Can We Spend Lodging Tax Funds on That?
Cities and counties may levy lodging taxes on all charges related to furnishing lodging at hotels, motels, short-term rentals, and recreational vehicle (RV) parks for stays of less than 30 days. Revenues received from these taxes are then restricted to the following uses:
- Tourism marketing,
- Marketing and operations of special events and festivals designed to attract tourists,
- Operations and capital expenditures of tourism-related facilities owned or operated by a municipality or public facilities district, and
- Operations of tourism-related facilities owned or operated by nonprofit organizations.
In jurisdictions with a population of 5,000 or more, entities can apply to the local Lodging Tax Advisory Committee (LTAC) for use of lodging tax funds. Eligible entities include convention and visitors’ bureaus, destination marketing organizations, nonprofits (e.g., main street organizations, lodging associations, or chambers of commerce) and/or cities and counties. LTAC applications must explain how the proposed use of funds will increase tourism. The local LTAC will then make funding recommendations to the jurisdiction’s governing body for final award.
MRSC frequently receives inquiries from local governments asking if a proposed use of lodging tax funds is allowable. Take the following quiz and see if you can determine if the proposed use (as indicated in the question) is allowable.
Can lodging tax revenues be used to purchase a community clock or reader board?
Probably not. The use of lodging tax funds is to draw people from over 50 miles away and encourage them to stay overnight. A community clock or reader board would mostly benefit residents and would not likely be a draw for tourists. If the reader board only advertised tourist events, then perhaps a case could be made that such a use of funds would be allowable.
Can lodging tax revenues be used to fund an event outside the jurisdiction’s boundaries?
- It depends
Maybe, it depends. The statute does not explicitly restrict the use of funds to those events that occur within the boundaries of the jurisdiction. Use of lodging tax funds should increase tourism and patronage of businesses within the jurisdiction. If an event in a neighboring jurisdiction will likely draw tourists and lead to overnight stays in your jurisdiction, then funding such an event could be an appropriate use of lodging tax funds.
Can a local government use lodging tax funds to pay for increased police presence on event weekends?
Probably yes. If the city required an event promoter to have an additional police presence for an event, the event promoter could include operational costs in their application. Additionally, the city could also apply for lodging tax funds directly to pay for increased police services for such events.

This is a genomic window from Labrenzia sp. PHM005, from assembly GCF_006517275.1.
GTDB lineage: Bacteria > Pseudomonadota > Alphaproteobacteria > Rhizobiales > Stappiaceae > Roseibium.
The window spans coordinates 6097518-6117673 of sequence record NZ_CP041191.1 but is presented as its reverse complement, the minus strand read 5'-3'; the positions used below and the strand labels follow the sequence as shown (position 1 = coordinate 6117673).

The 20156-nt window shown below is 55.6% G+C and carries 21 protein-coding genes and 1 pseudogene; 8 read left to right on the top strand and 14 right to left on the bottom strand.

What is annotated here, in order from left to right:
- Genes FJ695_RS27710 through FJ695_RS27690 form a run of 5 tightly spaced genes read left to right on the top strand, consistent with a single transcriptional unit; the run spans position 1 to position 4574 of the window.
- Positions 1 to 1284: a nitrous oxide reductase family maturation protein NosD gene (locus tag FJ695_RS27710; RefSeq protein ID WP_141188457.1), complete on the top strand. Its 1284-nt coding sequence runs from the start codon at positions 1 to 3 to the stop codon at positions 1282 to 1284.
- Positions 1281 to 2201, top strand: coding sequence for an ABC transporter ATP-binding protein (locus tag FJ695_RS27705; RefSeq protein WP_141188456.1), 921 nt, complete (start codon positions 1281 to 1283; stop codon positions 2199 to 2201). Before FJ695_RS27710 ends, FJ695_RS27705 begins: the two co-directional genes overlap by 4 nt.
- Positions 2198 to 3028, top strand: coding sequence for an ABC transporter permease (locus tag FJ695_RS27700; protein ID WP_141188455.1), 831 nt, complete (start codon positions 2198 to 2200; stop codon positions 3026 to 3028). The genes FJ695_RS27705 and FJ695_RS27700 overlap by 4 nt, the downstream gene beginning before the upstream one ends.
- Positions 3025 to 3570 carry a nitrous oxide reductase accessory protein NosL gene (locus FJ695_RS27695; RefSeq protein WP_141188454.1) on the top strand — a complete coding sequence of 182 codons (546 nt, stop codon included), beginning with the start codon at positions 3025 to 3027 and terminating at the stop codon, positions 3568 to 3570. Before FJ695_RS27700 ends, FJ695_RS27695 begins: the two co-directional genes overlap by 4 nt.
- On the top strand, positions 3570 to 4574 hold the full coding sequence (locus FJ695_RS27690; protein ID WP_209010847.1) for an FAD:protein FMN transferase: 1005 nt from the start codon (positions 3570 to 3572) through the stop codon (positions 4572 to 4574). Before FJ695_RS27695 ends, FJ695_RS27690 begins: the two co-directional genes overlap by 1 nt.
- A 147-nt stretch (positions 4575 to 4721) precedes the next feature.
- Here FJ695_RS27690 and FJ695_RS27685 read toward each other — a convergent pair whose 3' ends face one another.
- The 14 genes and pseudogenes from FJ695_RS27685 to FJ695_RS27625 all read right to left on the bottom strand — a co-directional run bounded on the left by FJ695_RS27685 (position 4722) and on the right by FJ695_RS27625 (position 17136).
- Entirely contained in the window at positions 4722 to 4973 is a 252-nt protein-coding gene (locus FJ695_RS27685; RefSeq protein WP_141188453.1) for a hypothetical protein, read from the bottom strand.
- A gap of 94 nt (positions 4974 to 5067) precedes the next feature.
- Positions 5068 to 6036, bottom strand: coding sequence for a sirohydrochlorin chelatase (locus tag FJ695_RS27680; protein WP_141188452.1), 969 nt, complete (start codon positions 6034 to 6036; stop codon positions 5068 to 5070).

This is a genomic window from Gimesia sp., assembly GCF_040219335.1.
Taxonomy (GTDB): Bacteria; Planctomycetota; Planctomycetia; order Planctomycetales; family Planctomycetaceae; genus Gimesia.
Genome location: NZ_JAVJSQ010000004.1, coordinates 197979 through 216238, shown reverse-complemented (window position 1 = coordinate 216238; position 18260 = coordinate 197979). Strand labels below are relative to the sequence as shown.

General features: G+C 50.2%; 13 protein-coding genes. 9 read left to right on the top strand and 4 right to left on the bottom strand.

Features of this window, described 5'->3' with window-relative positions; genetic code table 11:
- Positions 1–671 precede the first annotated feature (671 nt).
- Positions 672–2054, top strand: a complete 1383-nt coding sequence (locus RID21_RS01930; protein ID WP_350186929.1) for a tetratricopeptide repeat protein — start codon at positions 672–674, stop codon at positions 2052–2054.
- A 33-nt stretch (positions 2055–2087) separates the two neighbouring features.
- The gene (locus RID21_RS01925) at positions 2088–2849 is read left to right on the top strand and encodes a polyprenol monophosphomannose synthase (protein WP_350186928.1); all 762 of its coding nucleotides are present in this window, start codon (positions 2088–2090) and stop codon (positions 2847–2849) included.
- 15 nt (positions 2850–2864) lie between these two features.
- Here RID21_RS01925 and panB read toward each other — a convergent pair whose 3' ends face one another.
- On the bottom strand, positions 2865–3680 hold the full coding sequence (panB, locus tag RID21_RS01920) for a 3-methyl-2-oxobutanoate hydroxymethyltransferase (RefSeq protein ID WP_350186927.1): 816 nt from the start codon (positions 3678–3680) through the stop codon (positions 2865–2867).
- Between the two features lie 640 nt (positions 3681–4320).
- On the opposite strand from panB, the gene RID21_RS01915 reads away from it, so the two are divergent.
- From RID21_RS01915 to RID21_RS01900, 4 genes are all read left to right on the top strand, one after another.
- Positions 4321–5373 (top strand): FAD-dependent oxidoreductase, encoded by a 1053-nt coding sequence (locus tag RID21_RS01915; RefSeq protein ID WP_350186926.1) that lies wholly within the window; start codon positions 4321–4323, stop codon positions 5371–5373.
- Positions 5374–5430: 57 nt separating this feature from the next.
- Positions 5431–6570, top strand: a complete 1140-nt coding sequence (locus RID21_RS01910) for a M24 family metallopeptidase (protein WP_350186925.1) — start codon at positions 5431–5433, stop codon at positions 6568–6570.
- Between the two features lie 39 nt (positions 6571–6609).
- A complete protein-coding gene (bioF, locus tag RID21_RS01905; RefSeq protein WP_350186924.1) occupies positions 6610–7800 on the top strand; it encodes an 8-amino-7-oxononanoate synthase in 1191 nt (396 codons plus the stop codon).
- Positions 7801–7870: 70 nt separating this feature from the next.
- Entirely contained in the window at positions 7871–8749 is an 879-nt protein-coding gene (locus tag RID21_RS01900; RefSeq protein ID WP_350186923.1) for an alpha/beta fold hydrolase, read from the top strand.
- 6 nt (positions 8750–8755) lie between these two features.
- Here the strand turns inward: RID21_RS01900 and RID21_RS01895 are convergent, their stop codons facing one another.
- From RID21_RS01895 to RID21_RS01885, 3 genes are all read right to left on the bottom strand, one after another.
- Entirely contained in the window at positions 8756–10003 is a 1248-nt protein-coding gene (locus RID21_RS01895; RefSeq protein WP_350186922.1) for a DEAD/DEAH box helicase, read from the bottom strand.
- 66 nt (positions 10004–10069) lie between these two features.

Could a local government award lodging tax funds to a local beauty pageant/talent show?
Likely not. The event promoter would need to show that the local pageant is a draw for tourists. If the pageant is limited to local contestants, then it might be difficult to demonstrate that the pageant would attract significant attendance from out-of-town visitors.
Could a local government apply for and use lodging tax funds to make improvements to a municipal golf course?
- It depends
It depends. If the city can show that the golf course has a healthy number of tourists using it, then it could be an allowable use. If the municipal golf course is mainly used by locals, then most likely it would not be an eligible use of lodging tax funds.
Can the governing body change the recommendations of its local LTAC?
This is a trick question as the answer is both yes and no. The governing body must choose to awards funds from among proposals recommended by the LTAC, and the only thing it can change is the amount awarded to an applicant. The governing board must submit these proposed funding changes to the LTAC for review and comment, and then it must wait 45 days before taking any final action on funding.
Can for-profit entities apply for lodging tax funds?
Yes. The statue does not explicitly prohibit for-profit entities from applying for lodging tax funds. The purpose of the funds is to promote tourism in the jurisdiction by attracting individuals traveling over 50 miles away and encouraging overnight stays.
For further information on lodging taxes, check out MRSC’s Lodging Tax (Hotel-Motel Tax) topic page. Lodging taxes are also discussed in MRSC’s Revenue Guide for Washington Cities and Towns and Revenue Guide for Washington Counties. Additionally, MRSC recently held a webinar on lodging taxes, and the webinar recording is available in our On-Demand Webinars under the tab “Most Recent Webinars.”
MRSC is a private nonprofit organization serving local governments in Washington State. Eligible government agencies in Washington State may use our free, one-on-one Ask MRSC service to get answers to legal, policy, or financial questions.